Sitting in the front row of the McTrib Forum on Thursday, I listened intently to every word of President Obama’s speech. I will admit it: he got me. He wooed me with his words and charmed me with that childish half–grin. I empathized with his frustration about partisan gridlock and the often–unfair accusations leveled at him by his critics.
His demeanor deeply impressed me – his ease in front of the camera and his complete mastery of the content. During the speech I was looking for some sort of teleprompter, some sort of script. But the president’s eyes constantly searched the crowd, making hundreds if not thousands of personal connections during his time onstage. The man either has the peripheral vision of a mayfly or the memory of an elephant, both of which are nothing short of astounding.
But after discussing the speech with other viewers, I realized something. This speech was nothing but an extended, one-man commercial. It was nothing but a stump speech by Obama for the rest of his party.
If there is one thing I can take away from the three elections I’ve been alive and aware enough to witness, it’s that the best candidate does not win. The best campaigner wins. Though George W. Bush was a notoriously poor speaker, he was famed for his relatability and personal charm, while 2004 Democratic challenger John Kerry looked aloof and unrelatable in comparison. Against Barack Obama, who proved once again on Thursday that he is one of the best public speakers around, 2008 Republican challenger John McCain looked as stiff as a post.
Successful campaigners also make a tricky national situation work to their advantage. George W. Bush rode his appeal as a strong leader of America’s armed forces and a proponent of national security in the wake of 9/11. The financial crisis of 2008 gifted Obama a huge advantage over foreign policy-centric McCain. Who was the better candidate in these races I will not presume to say. But in the end, strategy was not the single deciding factor. Sometimes success is a matter of political agility, who can best ride the trail.
Obama’s speech at Northwestern evokes memories of his skillful campaigning both six and two years ago. Speaking in Cahn Auditorium, he charmed the pants off everyone with his slick statistics and his gracious pauses. But he forgot to mention a few things, namely any failings by the Democratic Party or the Obama Administration. Sure, he tipped his hat by saying there is more work to be done. But he avoided admitting mistakes.
It would have lent an air of credibility to his message if he had conceded some issues and dilemmas of today and the past – and shortcomings beyond the economy. Benghazi was bungled. The red line for Assad’s war crimes was a pathetically empty threat. It would have been silly to expect the president to focus on such an embarrassing and frankly frightening scandal. However, pretending the security fumble did not happen at all made the speech sound that much more glitzy than substantial.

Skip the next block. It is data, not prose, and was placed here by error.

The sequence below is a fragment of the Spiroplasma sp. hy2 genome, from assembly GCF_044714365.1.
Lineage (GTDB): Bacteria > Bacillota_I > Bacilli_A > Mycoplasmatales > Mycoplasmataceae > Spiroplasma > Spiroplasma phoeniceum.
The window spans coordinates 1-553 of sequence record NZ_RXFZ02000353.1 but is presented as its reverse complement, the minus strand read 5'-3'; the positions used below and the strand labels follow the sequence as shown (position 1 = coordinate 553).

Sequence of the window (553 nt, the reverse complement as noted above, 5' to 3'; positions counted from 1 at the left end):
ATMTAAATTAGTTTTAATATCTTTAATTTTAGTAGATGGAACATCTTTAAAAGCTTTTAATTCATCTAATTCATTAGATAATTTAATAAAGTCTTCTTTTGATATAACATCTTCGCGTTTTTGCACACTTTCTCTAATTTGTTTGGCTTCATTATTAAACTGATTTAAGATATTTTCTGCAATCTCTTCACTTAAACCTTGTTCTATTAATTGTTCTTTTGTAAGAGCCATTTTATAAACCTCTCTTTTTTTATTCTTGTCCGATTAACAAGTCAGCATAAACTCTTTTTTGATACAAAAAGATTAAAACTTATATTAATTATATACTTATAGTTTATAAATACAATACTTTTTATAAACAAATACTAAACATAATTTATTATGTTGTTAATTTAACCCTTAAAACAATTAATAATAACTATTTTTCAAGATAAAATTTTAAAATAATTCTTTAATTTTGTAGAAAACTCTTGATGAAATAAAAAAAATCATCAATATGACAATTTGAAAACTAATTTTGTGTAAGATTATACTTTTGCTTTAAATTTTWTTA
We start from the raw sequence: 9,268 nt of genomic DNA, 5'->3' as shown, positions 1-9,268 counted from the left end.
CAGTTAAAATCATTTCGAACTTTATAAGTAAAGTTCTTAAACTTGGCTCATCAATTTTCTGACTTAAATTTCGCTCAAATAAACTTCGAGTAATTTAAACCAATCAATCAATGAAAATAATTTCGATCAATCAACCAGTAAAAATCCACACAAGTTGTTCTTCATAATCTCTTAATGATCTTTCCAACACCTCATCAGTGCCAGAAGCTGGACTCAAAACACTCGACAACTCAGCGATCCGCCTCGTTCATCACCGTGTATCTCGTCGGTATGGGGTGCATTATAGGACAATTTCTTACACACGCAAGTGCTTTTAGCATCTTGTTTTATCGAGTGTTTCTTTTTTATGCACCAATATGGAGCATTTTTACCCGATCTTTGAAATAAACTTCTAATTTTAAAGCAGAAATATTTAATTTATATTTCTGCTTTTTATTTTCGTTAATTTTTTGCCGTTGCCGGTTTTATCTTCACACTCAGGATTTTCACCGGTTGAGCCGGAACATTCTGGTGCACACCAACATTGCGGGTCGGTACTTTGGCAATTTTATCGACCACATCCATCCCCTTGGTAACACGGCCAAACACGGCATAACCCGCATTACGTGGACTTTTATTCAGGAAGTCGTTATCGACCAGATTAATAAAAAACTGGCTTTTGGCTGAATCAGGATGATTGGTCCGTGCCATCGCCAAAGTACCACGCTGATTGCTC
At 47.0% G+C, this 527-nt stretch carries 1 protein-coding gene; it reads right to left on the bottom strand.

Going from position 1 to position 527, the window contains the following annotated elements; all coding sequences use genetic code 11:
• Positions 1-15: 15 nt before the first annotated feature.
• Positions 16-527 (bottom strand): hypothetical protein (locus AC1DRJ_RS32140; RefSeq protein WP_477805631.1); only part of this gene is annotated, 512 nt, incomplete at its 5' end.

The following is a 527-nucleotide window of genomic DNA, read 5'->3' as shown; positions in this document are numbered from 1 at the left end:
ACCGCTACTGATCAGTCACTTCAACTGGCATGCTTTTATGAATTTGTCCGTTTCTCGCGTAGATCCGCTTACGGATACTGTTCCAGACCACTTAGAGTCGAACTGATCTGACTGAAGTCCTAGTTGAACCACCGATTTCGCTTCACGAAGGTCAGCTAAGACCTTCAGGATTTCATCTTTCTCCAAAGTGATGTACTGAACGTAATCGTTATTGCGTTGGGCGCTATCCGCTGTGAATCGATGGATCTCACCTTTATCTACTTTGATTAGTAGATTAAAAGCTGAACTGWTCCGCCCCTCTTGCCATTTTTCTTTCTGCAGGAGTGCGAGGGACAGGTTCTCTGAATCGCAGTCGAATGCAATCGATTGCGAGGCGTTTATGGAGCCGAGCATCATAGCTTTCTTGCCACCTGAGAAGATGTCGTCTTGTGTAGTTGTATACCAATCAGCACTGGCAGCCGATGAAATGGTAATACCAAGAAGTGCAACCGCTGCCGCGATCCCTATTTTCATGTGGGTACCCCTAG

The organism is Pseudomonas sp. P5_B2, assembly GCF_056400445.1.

I genuinely appreciate the fact that Obama is making plans for well into the next decade and way beyond the end of his presidency. It shows selflessness and commitment. But this is politics, not a marketing campaign. Clearly Barack Obama is the leader of the Democratic Party. He is not unbiased. But he is also the leader of the free world and he has a moral duty to tell us the reality of the situation and present his government’s foresight to solve tomorrow’s problems. Naming selective truths is not telling the truth.
Speaking at the University of Chicago would have been too easy. Speaking about topics that do not put his administration in the best light would have been too hard. Speaking about the optimistic future of our economy at Northwestern was a marketing decision, not the decision of a pure–hearted public servant. All too often elected officials choose exactly as President Obama chose. He is certainly not the only politician to play the game, but having many players doesn’t make the game more noble.
I respect the man immensely. I have been impressed with many of the decisions he has made over the course of his two terms, but it is irresponsible of him to glaze over issues with a nice little bragging session. Six years into his presidency, I would say it is time to stop campaigning and start being more honest.
This was a discussion with the audience of graduate students in the Kellogg School of Management because Obama wanted to speak on the economy. Last I checked, Northwestern had a law school too, and I am sure plenty of those same bright minds the president referenced would have loved to hear his plans to solve the immigration crisis. But perhaps it is a little more difficult to speak so eloquently about the current state of our justice system.
He deliberately chose a topic about which we can feel optimistic. The question is whether Obama would have shown up to give a different speech.